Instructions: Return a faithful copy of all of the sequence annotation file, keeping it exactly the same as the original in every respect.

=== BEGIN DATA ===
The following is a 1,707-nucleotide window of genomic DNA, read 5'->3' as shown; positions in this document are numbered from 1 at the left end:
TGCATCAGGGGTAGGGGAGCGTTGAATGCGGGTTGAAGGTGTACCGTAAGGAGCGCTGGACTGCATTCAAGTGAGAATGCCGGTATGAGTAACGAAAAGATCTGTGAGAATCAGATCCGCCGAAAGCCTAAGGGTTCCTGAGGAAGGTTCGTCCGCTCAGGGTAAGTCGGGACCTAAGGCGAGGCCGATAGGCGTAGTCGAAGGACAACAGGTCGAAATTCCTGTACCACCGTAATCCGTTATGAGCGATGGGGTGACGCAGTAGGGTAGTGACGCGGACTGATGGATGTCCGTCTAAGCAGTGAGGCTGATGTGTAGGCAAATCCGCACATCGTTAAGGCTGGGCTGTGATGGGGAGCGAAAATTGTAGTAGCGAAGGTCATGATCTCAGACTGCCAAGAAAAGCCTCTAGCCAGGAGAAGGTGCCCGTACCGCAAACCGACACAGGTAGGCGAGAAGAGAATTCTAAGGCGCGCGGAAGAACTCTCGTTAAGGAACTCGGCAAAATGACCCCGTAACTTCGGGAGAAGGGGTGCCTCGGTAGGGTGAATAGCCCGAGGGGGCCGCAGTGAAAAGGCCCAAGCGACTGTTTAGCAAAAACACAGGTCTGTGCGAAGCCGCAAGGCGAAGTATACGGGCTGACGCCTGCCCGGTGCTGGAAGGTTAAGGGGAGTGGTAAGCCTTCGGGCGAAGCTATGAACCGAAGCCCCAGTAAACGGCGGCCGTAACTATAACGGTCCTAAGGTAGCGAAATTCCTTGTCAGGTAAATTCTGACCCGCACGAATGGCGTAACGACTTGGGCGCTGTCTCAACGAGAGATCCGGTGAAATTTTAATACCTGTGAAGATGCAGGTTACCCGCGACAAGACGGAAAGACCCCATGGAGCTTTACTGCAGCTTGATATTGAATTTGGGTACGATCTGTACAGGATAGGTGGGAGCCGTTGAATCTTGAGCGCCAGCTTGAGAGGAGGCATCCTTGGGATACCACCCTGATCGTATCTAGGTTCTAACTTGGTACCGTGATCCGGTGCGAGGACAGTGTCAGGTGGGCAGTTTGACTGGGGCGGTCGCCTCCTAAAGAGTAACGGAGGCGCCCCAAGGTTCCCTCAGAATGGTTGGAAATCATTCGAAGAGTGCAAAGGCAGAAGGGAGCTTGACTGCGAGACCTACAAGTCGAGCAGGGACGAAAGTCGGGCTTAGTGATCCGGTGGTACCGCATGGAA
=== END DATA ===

The following is a 1,707-nucleotide window of genomic DNA, read 5'->3' as shown; positions in this document are numbered from 1 at the left end:
TGCATCAGGGGTAGGGGAGCGTTGAATGCGGGTTGAAGGTGTACCGTAAGGAGCGCTGGACTGCATTCAAGTGAGAATGCCGGTATGAGTAACGAAAAGATCTGTGAGAATCAGATCCGCCGAAAGCCTAAGGGTTCCTGAGGAAGGTTCGTCCGCTCAGGGTAAGTCGGGACCTAAGGCGAGGCCGATAGGCGTAGTCGAAGGACAACAGGTCGAAATTCCTGTACCACCGTAATCCGTTATGAGCGATGGGGTGACGCAGTAGGGTAGTGACGCGGACTGATGGATGTCCGTCTAAGCAGTGAGGCTGATGTGTAGGCAAATCCGCACATCGTTAAGGCTGGGCTGTGATGGGGAGCGAAAATTGTAGTAGCGAAGGTCATGATCTCAGACTGCCAAGAAAAGCCTCTAGCCAGGAGAAGGTGCCCGTACCGCAAACCGACACAGGTAGGCGAGAAGAGAATTCTAAGGCGCGCGGAAGAACTCTCGTTAAGGAACTCGGCAAAATGACCCCGTAACTTCGGGAGAAGGGGTGCCTCGGTAGGGTGAATAGCCCGAGGGGGCCGCAGTGAAAAGGCCCAAGCGACTGTTTAGCAAAAACACAGGTCTGTGCGAAGCCGCAAGGCGAAGTATACGGGCTGACGCCTGCCCGGTGCTGGAAGGTTAAGGGGAGTGGTAAGCCTTCGGGCGAAGCTATGAACCGAAGCCCCAGTAAACGGCGGCCGTAACTATAACGGTCCTAAGGTAGCGAAATTCCTTGTCAGGTAAATTCTGACCCGCACGAATGGCGTAACGACTTGGGCGCTGTCTCAACGAGAGATCCGGTGAAATTTTAATACCTGTGAAGATGCAGGTTACCCGCGACAAGACGGAAAGACCCCATGGAGCTTTACTGCAGCTTGATATTGAATTTGGGTACGATCTGTACAGGATAGGTGGGAGCCGTTGAATCTTGAGCGCCAGCTTGAGAGGAGGCATCCTTGGGATACCACCCTGATCGTATCTAGGTTCTAACTTGGTACCGTGATCCGGTGCGAGGACAGTGTCAGGTGGGCAGTTTGACTGGGGCGGTCGCCTCCTAAAGAGTAACGGAGGCGCCCCAAGGTTCCCTCAGAATGGTTGGAAATCATTCGAAGAGTGCAAAGGCAGAAGGGAGCTTGACTGCGAGACCTACAAGTCGAGCAGGGACGAAAGTCGGGCTTAGTGATCCGGTGGTACCGCATGGAA